Are Community Protection Notices working?04/07/18
In most cases they are working, but we’ve recently heard about a handful of cases which appear on the face of it to be unjust. However, for those professionals working in the Police, local authority or a Housing Provider; they will know all too often that there is always another side to the story.
The clear benefit of having a Community Protection Notice (CPN) at the disposal of a professional agency is that it can be used for a wide range of issues and focusses more on the outcome of the problem instead of just focussing on what the problem is. This allows officers flexibility in its use in order to hopefully stop the problem from escalating. Anecdotal evidence indicates that the CPN Warnings are having a positive impact on stopping Anti-social behaviour (ASB) from escalating as it highlights the repercussions if the problems were to continue.
There has been some criticism over how much power the state has in issuing CPN’s which will lead to a criminal offence if breached. However, local authorities and the Police have a duty to investigate ASB complaints and having a tool to use outside of issuing legal proceedings seems like a sensible one. Should the powers be used inappropriately, there is an appeals process. In any case, it’s not in the professional’s interest to misuse CPN’s as this would undermine the whole objective of trying to reduce ASB.
Why use a CPN?
CPN’s can be used for a whole range of ASB from Noise nuisance and untidy gardens to dog fouling and abusive language. Using this tool provides an attempt to intervene early and avoid the need for lengthy and potentially expensive legal processes.
The most common problem that we hear about is that local authorities, Police and/or Housing Providers are not using their powers to tackle ASB enough. Housing Providers have the ability to issue CPN’s if they are to receive delegated authority from the local authority. This is helpful if the housing provider has the resources to investigate ASB and feels that a CPN may help to tackle the problem. However, it’s still apparent that many local authorities have not given delegated powers to housing providers.
A CPN can be issued if one of the bodies is satisfied on reasonable grounds that the conduct of the individual, business or organisation:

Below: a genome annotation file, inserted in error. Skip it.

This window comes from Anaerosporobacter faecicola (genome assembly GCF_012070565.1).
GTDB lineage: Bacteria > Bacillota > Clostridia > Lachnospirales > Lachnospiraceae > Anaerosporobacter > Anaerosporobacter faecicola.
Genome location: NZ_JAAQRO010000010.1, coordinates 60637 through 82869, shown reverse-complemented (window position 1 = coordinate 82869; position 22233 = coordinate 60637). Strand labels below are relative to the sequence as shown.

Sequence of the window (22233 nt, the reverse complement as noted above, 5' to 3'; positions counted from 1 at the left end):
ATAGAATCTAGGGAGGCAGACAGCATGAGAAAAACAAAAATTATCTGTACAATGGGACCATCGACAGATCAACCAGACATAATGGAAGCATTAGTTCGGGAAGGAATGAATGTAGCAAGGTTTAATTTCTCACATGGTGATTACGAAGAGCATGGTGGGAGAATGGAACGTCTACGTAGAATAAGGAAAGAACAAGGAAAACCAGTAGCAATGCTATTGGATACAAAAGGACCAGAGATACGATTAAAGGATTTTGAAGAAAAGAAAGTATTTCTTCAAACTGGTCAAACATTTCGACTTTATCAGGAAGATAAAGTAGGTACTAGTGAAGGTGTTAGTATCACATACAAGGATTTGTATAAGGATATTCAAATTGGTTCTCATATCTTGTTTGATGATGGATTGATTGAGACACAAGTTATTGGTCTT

- is having a detrimental effect on the quality of life of those in the locality;
- is persistent or continuing in nature; and
- is unreasonable.
A formal written warning must be issued prior to serving a CPN, outlining the behaviour that is considered to be ASB, the time by which the behaviour is expected to have changed; and setting out potential consequences of being issued with a CPN.
If the individual or business breaches this warning then a CPN can be served which would usually contain any or all of the following:
- a requirement to stop doing specified things;
- a requirement to do specified things;
- a requirement to take reasonable steps to achieve specified results.
Failure to comply with a CPN is a criminal offence and can be punishable through either a Fixed Penalty Notice or a Fine of up to a level 4 (Up to £20,000 in the case of a business or organisation).
Would you like to know more about CPNs or the ASB, Crime and Policing Act 2014?
Our Housing Advisory Services offer specialist ASB advice, guidance and support to Local Authorities, Policing teams and Housing Providers. We have an ‘Becoming an ASB Pro’
training series and will be running our ‘ASB Project’ in the coming months. To find out more information please contact email@example.com or visit our page.
We are delighted to announce that we will be running our second ASB Project which will start at the end of the Summer. This is a great opportunity for housing providers and local authorities to examine their approaches to tackling ASB and learn new approaches. The project will provide a combination of workshops, consultancy an innovative online case review tool and much more.
We have limited numbers available so please do get in touch if you’d like to be a part of the project. Follow this link to find out more and register your interest.